The attack in Mozambique threatens Africa’s largest investment
One billion dollars in gas development in Mozambique the largest investment in Africa, is a renewed threat as a result of the Islamist attack by the insurgents, forcing Total to suspend work for the second time this year.
The insurgents attacked Palma, a town 10 kilometers from the $ 20 billion project in the Cabo Delgado region, on Wednesday, killing several foreign workers on Sunday while still fighting, according to local media.
Total said on Saturday that its staff were not among the victims, but that “the top priority was to ensure the safety and security of the people working on the project.” France’s main energy company has said it will reduce its workforce to a “strict minimum” in the liquefied natural gas project.
Total had just announced that it was restarting the project after an earlier insurgent threat began its attack on Palma last week. The exact deaths are not yet known, as the road has poor communications with the area 2,700 kilometers north of the capital Maputo.
“Rehabilitation of the planned project. . . of course, it’s being suspended now, ”Total said. He declined to know how many workers were retiring.
The government of President Filipe Nyusi said last week that it had launched an attack to retake Palma, but has not provided any information since. A defense spokesman did not respond to the request.
The Cabo Delgado uprising has killed thousands of people since it began in 2017 and forced nearly 700,000 people to leave their homes in the province. Poorly equipped and trained government forces have made an effort to revive the conflict initiative.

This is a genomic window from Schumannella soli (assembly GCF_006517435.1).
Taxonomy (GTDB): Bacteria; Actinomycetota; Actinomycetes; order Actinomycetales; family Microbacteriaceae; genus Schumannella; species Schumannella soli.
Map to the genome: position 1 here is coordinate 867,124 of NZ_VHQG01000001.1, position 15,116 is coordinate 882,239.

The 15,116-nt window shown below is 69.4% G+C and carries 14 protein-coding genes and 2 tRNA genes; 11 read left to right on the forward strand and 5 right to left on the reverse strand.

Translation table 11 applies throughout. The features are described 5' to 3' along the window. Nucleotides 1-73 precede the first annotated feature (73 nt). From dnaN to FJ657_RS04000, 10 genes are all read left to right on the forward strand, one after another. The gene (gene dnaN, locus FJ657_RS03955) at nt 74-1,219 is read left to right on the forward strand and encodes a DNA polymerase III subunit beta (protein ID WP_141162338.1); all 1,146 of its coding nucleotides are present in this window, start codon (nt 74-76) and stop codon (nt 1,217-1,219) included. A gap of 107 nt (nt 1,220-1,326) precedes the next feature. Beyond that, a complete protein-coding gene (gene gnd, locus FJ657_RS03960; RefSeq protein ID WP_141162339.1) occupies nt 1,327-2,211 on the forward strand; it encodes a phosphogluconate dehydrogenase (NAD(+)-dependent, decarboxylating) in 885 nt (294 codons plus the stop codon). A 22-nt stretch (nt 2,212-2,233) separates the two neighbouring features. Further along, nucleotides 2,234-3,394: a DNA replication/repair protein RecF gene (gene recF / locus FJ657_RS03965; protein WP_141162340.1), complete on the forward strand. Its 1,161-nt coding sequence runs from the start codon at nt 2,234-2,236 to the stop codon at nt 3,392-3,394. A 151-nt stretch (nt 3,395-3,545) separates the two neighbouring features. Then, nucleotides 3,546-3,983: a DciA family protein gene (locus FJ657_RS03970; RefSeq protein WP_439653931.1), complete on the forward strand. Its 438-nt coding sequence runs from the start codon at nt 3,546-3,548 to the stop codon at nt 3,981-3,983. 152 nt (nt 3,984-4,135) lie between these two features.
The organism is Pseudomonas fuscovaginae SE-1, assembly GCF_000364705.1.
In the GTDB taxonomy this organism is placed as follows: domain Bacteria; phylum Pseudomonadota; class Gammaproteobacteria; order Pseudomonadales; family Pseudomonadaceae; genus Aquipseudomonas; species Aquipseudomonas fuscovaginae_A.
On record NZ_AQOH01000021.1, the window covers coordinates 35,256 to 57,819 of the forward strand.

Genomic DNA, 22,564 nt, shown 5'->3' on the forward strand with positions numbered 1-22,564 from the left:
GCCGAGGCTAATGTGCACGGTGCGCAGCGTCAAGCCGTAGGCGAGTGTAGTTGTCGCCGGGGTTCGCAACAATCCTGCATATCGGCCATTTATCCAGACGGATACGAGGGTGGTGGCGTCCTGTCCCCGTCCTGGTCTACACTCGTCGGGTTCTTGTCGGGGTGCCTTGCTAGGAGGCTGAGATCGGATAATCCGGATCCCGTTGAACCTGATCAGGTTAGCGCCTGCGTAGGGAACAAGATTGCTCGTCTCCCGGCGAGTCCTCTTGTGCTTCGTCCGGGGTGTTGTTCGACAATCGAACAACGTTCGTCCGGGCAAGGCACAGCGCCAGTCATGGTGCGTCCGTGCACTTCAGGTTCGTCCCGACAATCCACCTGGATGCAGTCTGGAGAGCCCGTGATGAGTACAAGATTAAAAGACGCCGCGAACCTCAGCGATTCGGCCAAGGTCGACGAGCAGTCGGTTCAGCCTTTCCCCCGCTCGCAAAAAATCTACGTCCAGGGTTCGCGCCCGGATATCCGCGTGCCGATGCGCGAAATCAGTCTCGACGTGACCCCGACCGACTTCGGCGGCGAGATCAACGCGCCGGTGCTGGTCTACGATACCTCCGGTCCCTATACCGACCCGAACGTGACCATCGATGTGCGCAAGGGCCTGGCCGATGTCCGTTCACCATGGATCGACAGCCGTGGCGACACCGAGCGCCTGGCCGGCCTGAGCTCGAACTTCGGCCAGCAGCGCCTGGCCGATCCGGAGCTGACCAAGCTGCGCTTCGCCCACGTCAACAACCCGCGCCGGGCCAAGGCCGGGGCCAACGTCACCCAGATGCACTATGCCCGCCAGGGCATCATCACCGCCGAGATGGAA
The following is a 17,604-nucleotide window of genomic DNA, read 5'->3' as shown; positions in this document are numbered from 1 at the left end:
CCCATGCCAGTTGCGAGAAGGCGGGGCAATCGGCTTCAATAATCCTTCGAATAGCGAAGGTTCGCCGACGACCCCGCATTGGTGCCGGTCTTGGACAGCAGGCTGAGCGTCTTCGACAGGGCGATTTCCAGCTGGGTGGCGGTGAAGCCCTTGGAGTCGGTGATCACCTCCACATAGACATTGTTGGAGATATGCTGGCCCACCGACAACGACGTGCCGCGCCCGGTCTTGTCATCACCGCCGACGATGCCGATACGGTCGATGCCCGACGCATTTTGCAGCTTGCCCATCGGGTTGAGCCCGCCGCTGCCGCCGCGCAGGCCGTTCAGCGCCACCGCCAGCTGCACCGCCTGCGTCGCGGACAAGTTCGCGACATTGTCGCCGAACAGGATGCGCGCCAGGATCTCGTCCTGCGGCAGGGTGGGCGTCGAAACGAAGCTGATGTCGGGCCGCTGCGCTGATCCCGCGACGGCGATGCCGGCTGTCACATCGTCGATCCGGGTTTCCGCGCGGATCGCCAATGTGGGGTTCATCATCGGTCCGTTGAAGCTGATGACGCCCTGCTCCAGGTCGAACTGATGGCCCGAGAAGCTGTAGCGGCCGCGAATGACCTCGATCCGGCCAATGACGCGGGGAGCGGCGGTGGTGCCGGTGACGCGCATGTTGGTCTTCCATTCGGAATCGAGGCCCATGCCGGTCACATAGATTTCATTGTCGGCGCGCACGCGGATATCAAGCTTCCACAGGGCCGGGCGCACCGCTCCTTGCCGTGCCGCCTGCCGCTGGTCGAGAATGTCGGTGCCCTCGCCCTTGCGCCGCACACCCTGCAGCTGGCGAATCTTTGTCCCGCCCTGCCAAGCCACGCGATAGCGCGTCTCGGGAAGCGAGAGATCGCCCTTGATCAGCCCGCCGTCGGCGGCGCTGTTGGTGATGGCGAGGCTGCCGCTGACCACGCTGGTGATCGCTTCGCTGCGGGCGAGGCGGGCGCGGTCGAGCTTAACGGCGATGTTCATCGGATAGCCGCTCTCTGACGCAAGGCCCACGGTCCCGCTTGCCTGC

The insurgency has gradually gained strength and has recently become a direct threat to the exploitation of huge offshore gas discoveries that have the potential to transform one of the world’s poorest nations if production begins.
ExxonMobil, a US energy group, is leading another $ 30 billion LNG project in Cape Delgado, but has yet to make a final decision to move the investment forward.
“For the first time, insurgents are particularly attacking foreigners in the ongoing fighting in Palma,” said Joseph Hanlon, an expert from Mozambique at the UK Open University. Hanlon said “the attacks will raise serious questions about the development of the $ 1 million gas liquefaction facility,” which is based in the nearby Afungi peninsula.
The insurgents carried out a previous attack around Afungi this year. Depending on the recovery of LNG development, security forces will be able to establish a cordon of at least 25 km around the LNG project. Palma is well in that area.
Analysts say it is unlikely that there will be an attack on Palma with the intention of restarting the Total LNG project and that the insurgents appear to have carried out a carefully planned attack to gather supplies and humiliate security forces.
Palma had been in a virtual state of siege in recent weeks and was filled with refugees fleeing kidnappings and beheadings. Food aid arrived recently and analysts said it could be a target for the insurgents.
Human Rights Watch reported that local residents complained that the attack was lying on the street on Wednesday and that there were heavy fighting before the phone lines were disrupted.
Over the weekend, insurgents reportedly attacked a convoy that was taking refuge in a hotel to rescue 200 workers and officials from Mozambique and abroad. Efforts were being made to save him by sea on Sunday. MarineTraffic data from the vessel’s tracking website indicated that several international vessels had been diverted to Palma.
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The South African government said on Saturday it had carried out attacks on citizens and was sending more staff to the Mozambican embassy to deal with subsequent situations.
Investigators say the uprising is rooted in local complaints about corruption and anger that remain outside the development of Mozambique’s poorest province.
Isis has claimed credit for past attacks, and this month the U.S. government said the insurgents in Cape Delgado are linked to a terrorist group around the world.
Nyusi’s government has hit it off private security contractors to supply and strengthen its forces and, in particular, to build security relations with the United States. The U.S. green cap has been trained by Mozambican soldiers.